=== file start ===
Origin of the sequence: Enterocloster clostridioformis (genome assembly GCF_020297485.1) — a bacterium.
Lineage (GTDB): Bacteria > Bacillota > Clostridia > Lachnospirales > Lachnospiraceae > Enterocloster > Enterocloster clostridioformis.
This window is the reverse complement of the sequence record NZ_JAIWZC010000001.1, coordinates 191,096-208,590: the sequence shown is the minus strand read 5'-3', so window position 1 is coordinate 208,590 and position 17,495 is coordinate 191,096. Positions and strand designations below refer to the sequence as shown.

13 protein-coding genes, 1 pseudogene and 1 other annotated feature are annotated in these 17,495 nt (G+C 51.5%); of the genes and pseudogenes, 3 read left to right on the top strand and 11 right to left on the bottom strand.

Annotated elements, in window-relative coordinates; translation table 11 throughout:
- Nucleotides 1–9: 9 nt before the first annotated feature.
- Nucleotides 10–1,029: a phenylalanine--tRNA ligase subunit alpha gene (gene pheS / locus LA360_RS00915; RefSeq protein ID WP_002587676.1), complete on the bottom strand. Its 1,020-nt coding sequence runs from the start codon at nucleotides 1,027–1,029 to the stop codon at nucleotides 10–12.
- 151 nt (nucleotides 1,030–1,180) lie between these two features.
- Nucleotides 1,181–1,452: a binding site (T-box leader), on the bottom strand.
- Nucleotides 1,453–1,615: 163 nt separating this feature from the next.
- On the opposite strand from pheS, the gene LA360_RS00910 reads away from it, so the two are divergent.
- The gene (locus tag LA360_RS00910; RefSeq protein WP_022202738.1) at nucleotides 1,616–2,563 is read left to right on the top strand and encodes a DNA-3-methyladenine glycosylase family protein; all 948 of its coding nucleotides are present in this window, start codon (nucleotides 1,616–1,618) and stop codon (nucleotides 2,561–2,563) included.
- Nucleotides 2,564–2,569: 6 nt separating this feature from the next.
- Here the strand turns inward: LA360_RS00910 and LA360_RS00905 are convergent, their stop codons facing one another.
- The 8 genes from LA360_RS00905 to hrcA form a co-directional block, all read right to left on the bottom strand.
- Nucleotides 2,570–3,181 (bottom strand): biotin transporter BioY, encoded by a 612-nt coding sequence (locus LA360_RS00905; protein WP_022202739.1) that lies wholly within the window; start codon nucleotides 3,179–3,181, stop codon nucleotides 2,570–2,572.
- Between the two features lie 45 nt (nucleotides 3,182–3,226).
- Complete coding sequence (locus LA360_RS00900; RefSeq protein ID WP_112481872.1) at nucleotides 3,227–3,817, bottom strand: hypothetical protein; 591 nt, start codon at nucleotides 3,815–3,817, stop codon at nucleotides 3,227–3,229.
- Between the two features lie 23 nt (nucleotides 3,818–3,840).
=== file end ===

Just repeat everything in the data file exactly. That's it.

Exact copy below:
Origin of the sequence: Enterocloster clostridioformis (genome assembly GCF_020297485.1) — a bacterium.
Lineage (GTDB): Bacteria > Bacillota > Clostridia > Lachnospirales > Lachnospiraceae > Enterocloster > Enterocloster clostridioformis.
This window is the reverse complement of the sequence record NZ_JAIWZC010000001.1, coordinates 191,096-208,590: the sequence shown is the minus strand read 5'-3', so window position 1 is coordinate 208,590 and position 17,495 is coordinate 191,096. Positions and strand designations below refer to the sequence as shown.

13 protein-coding genes, 1 pseudogene and 1 other annotated feature are annotated in these 17,495 nt (G+C 51.5%); of the genes and pseudogenes, 3 read left to right on the top strand and 11 right to left on the bottom strand.

Annotated elements, in window-relative coordinates; translation table 11 throughout:
- Nucleotides 1–9: 9 nt before the first annotated feature.
- Nucleotides 10–1,029: a phenylalanine--tRNA ligase subunit alpha gene (gene pheS / locus LA360_RS00915; RefSeq protein ID WP_002587676.1), complete on the bottom strand. Its 1,020-nt coding sequence runs from the start codon at nucleotides 1,027–1,029 to the stop codon at nucleotides 10–12.
- 151 nt (nucleotides 1,030–1,180) lie between these two features.
- Nucleotides 1,181–1,452: a binding site (T-box leader), on the bottom strand.
- Nucleotides 1,453–1,615: 163 nt separating this feature from the next.
- On the opposite strand from pheS, the gene LA360_RS00910 reads away from it, so the two are divergent.
- The gene (locus tag LA360_RS00910; RefSeq protein WP_022202738.1) at nucleotides 1,616–2,563 is read left to right on the top strand and encodes a DNA-3-methyladenine glycosylase family protein; all 948 of its coding nucleotides are present in this window, start codon (nucleotides 1,616–1,618) and stop codon (nucleotides 2,561–2,563) included.
- Nucleotides 2,564–2,569: 6 nt separating this feature from the next.
- Here the strand turns inward: LA360_RS00910 and LA360_RS00905 are convergent, their stop codons facing one another.
- The 8 genes from LA360_RS00905 to hrcA form a co-directional block, all read right to left on the bottom strand.
- Nucleotides 2,570–3,181 (bottom strand): biotin transporter BioY, encoded by a 612-nt coding sequence (locus LA360_RS00905; protein WP_022202739.1) that lies wholly within the window; start codon nucleotides 3,179–3,181, stop codon nucleotides 2,570–2,572.
- Between the two features lie 45 nt (nucleotides 3,182–3,226).
- Complete coding sequence (locus LA360_RS00900; RefSeq protein ID WP_112481872.1) at nucleotides 3,227–3,817, bottom strand: hypothetical protein; 591 nt, start codon at nucleotides 3,815–3,817, stop codon at nucleotides 3,227–3,229.
- Between the two features lie 23 nt (nucleotides 3,818–3,840).